UC Cooperative Extension researchers
found that across California, cattle remove, on
average, 596 pounds per acre of fuel. This
varied from about 174 pounds per acre in the
southwest interior region to about 1,020 pounds per
acre in the San Joaquin-Sierra region.
University of California Cooperative Extension researchers just
completed a timely study showing cattle grazing is an essential
tool in reducing wildfire — a tool they say should be expanded
Recent record-shattering wildfires across California, Oregon and
Washington have demonstrated the need for better fire control.
Researchers say their study shows that without the 1.8 million
beef cattle that graze California’s rangelands annually, the
state would have hundreds to thousands of additional pounds per
acre of fine fuels on the landscape, and this year’s wildfires
would be even more devastating. Researchers say cattle grazing
is underutilized on public and private lands and targeted
grazing should be expanded.
“Cattle grazing directly impacts fuel load and fire behavior,”
said Felix Ratcliff, a rangeland consultant who contributed to
Researchers say more private landowners and public land agencies
should contract for grazing.
About 40% of California is grazed, according to Sheila Barry,
University of California natural resource and livestock adviser
and researcher in the study.
But many grazable acres aren’t grazed, she said.
The public, said Barry, often does not see benefits of grazing;
they see short grass and cow patties. Cattle’s role in
preventing wildfires, she said, is often overlooked.
Justin Oldfield, executive director of the California Cattle
Council, which funded the research, told the Capital Press he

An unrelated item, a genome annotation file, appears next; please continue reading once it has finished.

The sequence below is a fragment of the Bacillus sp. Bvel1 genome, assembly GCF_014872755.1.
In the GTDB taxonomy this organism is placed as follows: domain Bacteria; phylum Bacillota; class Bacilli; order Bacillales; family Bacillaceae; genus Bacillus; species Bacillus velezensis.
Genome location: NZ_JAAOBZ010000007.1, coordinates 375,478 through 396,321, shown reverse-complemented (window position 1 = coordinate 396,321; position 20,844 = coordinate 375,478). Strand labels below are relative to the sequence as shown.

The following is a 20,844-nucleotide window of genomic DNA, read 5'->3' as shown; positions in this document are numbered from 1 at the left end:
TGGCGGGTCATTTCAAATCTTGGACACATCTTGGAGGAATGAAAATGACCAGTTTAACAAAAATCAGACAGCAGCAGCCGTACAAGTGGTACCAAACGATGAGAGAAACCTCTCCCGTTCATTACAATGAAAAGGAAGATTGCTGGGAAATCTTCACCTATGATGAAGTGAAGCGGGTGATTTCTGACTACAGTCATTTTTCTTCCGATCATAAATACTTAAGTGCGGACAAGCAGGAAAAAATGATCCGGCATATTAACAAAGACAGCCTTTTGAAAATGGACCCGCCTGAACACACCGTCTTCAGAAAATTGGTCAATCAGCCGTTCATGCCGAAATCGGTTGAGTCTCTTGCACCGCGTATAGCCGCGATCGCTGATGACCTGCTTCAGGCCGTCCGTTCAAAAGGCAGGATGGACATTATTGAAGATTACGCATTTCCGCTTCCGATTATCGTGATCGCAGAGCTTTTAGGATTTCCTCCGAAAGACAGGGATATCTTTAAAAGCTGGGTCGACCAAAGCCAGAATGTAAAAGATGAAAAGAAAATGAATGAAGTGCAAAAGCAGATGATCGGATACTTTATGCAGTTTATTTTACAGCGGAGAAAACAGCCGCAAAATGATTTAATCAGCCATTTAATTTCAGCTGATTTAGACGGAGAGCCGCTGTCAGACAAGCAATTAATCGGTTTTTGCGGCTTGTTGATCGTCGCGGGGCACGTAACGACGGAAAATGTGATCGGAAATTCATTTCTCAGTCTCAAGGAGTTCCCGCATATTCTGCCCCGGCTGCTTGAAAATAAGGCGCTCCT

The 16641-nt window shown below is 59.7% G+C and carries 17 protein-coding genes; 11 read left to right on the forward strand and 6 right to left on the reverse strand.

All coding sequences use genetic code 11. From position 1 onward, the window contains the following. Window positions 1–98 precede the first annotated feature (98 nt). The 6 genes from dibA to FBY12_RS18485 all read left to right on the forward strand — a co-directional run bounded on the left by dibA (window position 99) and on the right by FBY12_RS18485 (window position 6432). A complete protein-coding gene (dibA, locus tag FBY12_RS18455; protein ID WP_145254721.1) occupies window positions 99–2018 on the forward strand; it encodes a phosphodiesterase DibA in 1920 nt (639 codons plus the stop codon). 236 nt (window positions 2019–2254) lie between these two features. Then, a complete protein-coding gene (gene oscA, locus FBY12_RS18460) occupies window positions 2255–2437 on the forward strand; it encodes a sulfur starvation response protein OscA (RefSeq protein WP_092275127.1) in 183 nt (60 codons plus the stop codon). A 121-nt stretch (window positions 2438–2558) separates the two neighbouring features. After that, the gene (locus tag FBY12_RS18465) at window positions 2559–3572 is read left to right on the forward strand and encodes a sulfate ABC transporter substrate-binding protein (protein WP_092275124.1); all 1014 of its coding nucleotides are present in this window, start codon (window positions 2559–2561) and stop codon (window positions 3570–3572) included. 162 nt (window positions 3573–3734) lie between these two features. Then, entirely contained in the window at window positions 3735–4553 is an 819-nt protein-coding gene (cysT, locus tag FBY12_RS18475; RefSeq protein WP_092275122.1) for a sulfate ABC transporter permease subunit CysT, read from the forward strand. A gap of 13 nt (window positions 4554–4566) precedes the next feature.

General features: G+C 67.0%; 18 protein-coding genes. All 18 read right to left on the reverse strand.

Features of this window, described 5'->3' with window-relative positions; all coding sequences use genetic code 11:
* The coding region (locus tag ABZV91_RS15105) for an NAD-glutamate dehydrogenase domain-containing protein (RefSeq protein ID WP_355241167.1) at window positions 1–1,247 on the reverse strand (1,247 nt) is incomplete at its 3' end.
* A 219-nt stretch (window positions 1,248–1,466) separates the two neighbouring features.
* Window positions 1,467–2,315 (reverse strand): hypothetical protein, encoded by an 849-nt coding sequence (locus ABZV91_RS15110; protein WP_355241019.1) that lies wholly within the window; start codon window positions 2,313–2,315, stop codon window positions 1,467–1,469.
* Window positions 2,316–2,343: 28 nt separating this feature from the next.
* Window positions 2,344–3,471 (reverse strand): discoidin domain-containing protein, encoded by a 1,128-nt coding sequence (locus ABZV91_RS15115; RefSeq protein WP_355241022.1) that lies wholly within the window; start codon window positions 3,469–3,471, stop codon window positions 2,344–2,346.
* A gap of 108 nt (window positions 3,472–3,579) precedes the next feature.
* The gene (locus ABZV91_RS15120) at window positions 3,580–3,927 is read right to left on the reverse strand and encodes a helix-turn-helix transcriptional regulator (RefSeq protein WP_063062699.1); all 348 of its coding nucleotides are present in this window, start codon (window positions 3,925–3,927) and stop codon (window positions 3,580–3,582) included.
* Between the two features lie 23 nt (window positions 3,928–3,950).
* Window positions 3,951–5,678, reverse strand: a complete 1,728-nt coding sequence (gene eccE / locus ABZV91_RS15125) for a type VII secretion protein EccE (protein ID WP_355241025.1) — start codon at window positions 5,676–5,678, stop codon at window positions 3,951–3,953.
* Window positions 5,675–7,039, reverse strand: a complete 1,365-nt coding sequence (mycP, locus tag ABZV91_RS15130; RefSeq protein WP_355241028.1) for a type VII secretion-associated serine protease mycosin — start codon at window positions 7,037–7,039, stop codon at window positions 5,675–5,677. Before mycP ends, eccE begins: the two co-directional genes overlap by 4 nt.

hopes the study demonstrates grazing benefits.
Some public land agencies already use cattle.
Allison Rofe, rangeland specialist for East Bay Parks in
California, said she considers cattle grazing of annual
grasslands the “single most effective passive management tool”
in fire control.
The East Bay Regional Park District, she said, leases 70% of its
123,000 acres for grazing.
Rofe said the district’s popular lease program has a waiting
Alan Renz, a cattle rancher with 20 leases, said leasing public
land demands more driving time, diesel and employees. But it
also provides financial opportunities, forage and security; if
one property burns, he still has 19 others.
But grazing more land isn’t the end-all solution. Researchers
say grazing needs to be targeted.
Statewide, researchers found cattle remove, on average, 596
pounds of fuel per acre. In some regions with more forage,
cattle would need to consume another 180 pounds per acre to
bring grass down to 800 pounds per acre, which keeps flame
lengths below four feet, a critical threshold for accessibility
Not every area should be grazed to 800 pounds per acre,
researchers say. Farmers have competing goals. Preventing
erosion and promoting forage require more grass, while
preventing fire requires less.
Renz, the rancher, called it a balancing act.
“If I don’t graze it enough, fire. If I graze it all the way
down, nothing left to eat,” he said.
Devii Rao, livestock and natural resources adviser at the
University of California Cooperative Extension and the study’s
lead, said ranchers should target grazing around homes,
infrastructure, roadsides and at the wildland-urban interface.
Researchers also encourage ranchers to consider mixed-species
“There are so many things we can do better. Cattle grazing is
really important to fire safety, and it’s time we have more
conversations about it,” said Rao.
In accordance with Title 17 U.S.C.
section 107, any copyrighted material
herein is distributed without profit or
payment to those who have expressed a
prior interest in receiving this
information for non-profit research and
educational purposes only. For more
information go to: